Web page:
U.S. space firm SpaceX on Sunday launched a top secret payload into space for the U.S. government, known only by the codename Zuma.
The payload took off at 8 p.m. EST (0100 GMT) on a Falcon 9 rocket from the Cape Canaveral Air Force Station in Florida.
Northrop Grumman, an American aerospace and defense technology company, acknowledged that it arranged the launch on the U.S. government's behalf and said the payload will be launched into a low-Earth orbit.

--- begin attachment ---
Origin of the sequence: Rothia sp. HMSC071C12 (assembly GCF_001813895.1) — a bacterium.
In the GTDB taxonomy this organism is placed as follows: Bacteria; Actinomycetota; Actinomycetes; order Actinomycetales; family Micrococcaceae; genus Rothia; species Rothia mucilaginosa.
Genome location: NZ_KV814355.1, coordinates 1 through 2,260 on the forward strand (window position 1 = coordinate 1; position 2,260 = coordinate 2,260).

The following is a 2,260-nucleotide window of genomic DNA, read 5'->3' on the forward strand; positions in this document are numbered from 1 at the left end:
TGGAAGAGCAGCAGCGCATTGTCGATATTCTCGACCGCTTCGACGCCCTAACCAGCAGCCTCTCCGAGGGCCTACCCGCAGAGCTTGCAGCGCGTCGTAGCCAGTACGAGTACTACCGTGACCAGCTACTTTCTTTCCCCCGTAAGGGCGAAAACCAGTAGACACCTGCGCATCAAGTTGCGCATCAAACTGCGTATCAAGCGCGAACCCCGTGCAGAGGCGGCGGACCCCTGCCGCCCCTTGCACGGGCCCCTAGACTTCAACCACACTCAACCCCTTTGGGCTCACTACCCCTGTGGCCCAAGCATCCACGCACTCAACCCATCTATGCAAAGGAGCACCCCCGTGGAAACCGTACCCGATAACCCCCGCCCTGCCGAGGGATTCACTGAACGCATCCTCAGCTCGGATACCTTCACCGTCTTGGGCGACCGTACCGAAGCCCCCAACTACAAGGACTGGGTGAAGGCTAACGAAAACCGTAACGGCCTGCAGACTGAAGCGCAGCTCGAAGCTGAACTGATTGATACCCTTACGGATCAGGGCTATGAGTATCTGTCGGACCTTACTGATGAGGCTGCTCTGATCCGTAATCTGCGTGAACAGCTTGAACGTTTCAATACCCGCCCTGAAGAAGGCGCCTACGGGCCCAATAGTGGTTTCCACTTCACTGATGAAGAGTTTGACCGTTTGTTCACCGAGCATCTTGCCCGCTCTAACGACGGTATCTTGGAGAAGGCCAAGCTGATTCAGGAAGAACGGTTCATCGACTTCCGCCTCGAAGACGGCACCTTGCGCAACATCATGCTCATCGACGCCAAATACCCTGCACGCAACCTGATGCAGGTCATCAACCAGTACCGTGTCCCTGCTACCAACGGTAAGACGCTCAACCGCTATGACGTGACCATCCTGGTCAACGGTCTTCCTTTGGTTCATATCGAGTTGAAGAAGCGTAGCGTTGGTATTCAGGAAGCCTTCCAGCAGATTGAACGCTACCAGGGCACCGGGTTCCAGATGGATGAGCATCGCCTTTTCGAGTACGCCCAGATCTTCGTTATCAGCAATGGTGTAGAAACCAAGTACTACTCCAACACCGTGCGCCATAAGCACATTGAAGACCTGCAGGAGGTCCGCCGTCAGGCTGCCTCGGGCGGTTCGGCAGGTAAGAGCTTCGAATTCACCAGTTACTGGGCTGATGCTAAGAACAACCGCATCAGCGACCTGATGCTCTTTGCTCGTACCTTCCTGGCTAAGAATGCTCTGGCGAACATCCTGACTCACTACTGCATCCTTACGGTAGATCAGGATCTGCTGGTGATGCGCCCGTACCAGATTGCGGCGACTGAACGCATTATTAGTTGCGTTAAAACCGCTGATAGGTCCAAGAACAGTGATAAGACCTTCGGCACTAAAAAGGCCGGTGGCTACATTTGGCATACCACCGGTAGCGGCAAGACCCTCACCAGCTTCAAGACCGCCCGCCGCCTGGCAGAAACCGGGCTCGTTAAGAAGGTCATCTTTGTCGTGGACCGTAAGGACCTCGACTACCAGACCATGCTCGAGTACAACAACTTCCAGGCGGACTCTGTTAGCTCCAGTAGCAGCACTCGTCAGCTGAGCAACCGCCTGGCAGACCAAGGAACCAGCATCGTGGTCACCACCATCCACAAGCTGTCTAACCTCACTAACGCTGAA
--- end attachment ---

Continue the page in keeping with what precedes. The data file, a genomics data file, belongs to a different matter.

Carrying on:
However, very little is known about the nature of the Zuma mission, as no U.S. government agency has claimed responsibility for it so far.
SpaceX has already launched two classified payloads for the U.S. government during the past year.
Launched in May, the NROL-76 spy satellite was for the National Reconnaissance Office. The other was an uncrewed X-37B space plane for the U.S. Air Force, which lifted off in September.
As usual, SpaceX once again landed Falcon 9's first stage back to Earth during Sunday's mission.
The company's launch webcast showed the first stage touched down at Landing Zone 1 at Cape Canaveral just eight minutes after liftoff.
Such landings are part of SpaceX's efforts to develop fully reusable rockets, which the company believes could bring down spaceflight costs.